(2) The Subject-Specific Survey will be conducted using the same online subject evaluation system employed in prior semesters. Students will receive a kick-off announcement from the Registrar’s Office on the morning of May 21, including a link to the survey and instructions.
(3) The Subject-Specific Survey does not include any questions calling for numerical ratings. The survey includes Likert-type questions (e.g., strongly disagree, disagree, neither disagree nor agree, agree, strongly agree) but mainly consists of open-ended questions such as, "Please comment on the effectiveness of live (synchronous) lectures and/or class periods in engaging your interest and/or helping you learn. Please also describe any challenges or impediments you faced with this component of the subject."
(4) The survey does not include questions asking for numerical ratings of instructional staff, although students may use the open-ended questions to recognize the contributions of members of the instructional staff (see discussion below).
(5) The sharing of the subject-specific survey results will be strictly limited to the respective subject instructors and department leadership, and to a tightly restricted number of key individuals involved in supporting remote learning at the Institute.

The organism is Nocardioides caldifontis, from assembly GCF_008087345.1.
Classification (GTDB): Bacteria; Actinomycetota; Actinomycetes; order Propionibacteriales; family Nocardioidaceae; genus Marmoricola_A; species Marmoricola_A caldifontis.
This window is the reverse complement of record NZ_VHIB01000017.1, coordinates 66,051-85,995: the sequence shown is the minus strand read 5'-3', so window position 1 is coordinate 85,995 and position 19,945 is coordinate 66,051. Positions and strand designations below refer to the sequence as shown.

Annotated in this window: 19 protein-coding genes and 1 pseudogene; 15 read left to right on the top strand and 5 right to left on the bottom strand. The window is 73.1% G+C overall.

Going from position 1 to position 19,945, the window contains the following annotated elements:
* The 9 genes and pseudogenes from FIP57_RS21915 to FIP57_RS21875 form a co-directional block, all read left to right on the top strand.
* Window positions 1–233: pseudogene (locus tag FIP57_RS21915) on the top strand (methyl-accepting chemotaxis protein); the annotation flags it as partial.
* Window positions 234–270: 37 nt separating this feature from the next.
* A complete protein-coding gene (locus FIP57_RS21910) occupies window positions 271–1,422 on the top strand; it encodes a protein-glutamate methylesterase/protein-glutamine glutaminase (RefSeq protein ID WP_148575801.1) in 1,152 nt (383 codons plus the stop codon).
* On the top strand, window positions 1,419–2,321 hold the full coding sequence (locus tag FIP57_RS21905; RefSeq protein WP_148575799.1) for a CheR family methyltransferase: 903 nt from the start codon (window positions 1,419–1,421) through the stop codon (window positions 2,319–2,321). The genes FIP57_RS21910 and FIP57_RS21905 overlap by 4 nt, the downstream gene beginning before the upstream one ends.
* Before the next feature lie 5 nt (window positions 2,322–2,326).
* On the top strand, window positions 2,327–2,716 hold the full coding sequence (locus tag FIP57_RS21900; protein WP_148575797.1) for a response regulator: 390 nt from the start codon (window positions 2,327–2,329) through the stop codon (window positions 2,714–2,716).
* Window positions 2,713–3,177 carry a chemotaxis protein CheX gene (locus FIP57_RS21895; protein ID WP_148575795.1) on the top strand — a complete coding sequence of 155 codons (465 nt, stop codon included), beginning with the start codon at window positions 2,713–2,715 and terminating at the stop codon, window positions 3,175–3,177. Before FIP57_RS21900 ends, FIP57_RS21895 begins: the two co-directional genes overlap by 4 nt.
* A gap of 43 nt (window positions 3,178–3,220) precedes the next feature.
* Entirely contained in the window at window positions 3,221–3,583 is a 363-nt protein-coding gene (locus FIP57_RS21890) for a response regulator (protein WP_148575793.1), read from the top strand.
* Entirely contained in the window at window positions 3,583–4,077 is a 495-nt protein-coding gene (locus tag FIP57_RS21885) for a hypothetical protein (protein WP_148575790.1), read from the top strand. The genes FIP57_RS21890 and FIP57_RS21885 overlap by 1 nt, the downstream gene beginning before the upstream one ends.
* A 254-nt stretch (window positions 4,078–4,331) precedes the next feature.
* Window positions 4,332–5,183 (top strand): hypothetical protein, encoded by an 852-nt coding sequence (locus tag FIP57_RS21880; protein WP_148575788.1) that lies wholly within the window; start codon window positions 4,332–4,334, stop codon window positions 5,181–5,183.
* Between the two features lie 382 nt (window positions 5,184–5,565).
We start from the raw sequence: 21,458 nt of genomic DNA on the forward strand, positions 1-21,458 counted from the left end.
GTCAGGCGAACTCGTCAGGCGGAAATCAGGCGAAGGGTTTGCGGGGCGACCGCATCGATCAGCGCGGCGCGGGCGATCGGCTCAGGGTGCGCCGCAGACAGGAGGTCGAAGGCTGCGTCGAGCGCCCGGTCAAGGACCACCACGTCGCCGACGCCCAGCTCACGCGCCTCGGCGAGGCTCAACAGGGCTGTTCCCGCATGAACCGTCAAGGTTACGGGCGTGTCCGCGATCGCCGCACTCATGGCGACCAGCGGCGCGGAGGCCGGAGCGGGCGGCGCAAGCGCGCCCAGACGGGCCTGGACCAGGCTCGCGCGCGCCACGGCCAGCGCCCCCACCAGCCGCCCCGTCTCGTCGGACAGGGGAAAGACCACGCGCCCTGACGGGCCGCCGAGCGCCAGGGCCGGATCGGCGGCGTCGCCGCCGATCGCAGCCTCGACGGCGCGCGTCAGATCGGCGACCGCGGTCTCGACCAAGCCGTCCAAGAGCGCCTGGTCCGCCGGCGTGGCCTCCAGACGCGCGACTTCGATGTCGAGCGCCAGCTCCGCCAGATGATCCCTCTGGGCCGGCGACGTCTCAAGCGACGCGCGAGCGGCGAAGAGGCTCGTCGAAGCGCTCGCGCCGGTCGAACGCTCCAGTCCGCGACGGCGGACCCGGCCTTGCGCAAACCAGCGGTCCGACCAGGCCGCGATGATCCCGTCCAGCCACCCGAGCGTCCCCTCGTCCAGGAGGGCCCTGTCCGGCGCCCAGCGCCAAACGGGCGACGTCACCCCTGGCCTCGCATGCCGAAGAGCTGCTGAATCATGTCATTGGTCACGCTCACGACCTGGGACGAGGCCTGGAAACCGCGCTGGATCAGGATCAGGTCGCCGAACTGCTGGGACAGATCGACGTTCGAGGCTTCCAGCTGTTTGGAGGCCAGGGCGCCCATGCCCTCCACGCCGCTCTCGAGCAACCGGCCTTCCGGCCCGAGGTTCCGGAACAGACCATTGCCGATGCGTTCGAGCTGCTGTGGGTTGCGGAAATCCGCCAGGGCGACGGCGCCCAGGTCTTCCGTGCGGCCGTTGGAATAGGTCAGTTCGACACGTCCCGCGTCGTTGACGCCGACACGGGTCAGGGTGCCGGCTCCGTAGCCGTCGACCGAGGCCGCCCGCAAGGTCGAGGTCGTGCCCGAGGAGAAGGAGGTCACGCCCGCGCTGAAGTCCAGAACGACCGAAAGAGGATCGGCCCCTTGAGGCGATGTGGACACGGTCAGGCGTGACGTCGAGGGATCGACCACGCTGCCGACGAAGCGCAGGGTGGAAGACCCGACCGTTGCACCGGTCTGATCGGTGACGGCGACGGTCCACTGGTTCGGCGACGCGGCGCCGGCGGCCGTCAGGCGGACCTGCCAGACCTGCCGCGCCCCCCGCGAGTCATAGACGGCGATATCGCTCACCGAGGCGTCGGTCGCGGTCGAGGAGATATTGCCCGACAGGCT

(6) The open-ended questions provide an opportunity for students to recognize the performance of particular individuals, such as teaching assistants.
(7) Because of practical time constraints, it was not possible to allow departments and instructors to include customized, additional questions in the survey.
(8) Note that an additional survey is being developed for Instructors to provide feedback on their experience with remote teaching. This will open approximately a week from now.
With best wishes to all,
A. C. Cope Professor and
Chair of the MIT Faculty
Massachusetts Institute of Technology
Department of Chemistry
Cambridge, MA 02139
Tel 617 253 1842
Cell 617 480 3948
The Decision to Change the Subject Evaluation System